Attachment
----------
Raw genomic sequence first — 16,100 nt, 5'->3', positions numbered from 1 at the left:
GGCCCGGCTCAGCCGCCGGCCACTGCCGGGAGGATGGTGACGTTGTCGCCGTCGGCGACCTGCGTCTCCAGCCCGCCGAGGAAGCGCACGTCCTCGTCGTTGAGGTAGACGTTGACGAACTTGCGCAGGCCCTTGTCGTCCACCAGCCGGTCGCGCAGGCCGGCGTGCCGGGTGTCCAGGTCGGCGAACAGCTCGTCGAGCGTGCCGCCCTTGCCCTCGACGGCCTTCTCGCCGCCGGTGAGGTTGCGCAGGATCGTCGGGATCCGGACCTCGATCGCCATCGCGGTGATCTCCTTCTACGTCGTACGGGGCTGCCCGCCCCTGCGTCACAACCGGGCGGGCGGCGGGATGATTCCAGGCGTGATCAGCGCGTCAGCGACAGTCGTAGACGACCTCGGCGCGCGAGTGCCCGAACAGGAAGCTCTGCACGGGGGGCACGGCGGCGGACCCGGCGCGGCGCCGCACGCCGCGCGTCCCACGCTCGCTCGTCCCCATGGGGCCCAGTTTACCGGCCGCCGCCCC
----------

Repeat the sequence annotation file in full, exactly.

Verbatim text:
Raw genomic sequence first — 16,100 nt, 5'->3', positions numbered from 1 at the left:
GGCCCGGCTCAGCCGCCGGCCACTGCCGGGAGGATGGTGACGTTGTCGCCGTCGGCGACCTGCGTCTCCAGCCCGCCGAGGAAGCGCACGTCCTCGTCGTTGAGGTAGACGTTGACGAACTTGCGCAGGCCCTTGTCGTCCACCAGCCGGTCGCGCAGGCCGGCGTGCCGGGTGTCCAGGTCGGCGAACAGCTCGTCGAGCGTGCCGCCCTTGCCCTCGACGGCCTTCTCGCCGCCGGTGAGGTTGCGCAGGATCGTCGGGATCCGGACCTCGATCGCCATCGCGGTGATCTCCTTCTACGTCGTACGGGGCTGCCCGCCCCTGCGTCACAACCGGGCGGGCGGCGGGATGATTCCAGGCGTGATCAGCGCGTCAGCGACAGTCGTAGACGACCTCGGCGCGCGAGTGCCCGAACAGGAAGCTCTGCACGGGGGGCACGGCGGCGGACCCGGCGCGGCGCCGCACGCCGCGCGTCCCACGCTCGCTCGTCCCCATGGGGCCCAGTTTACCGGCCGCCGCCCC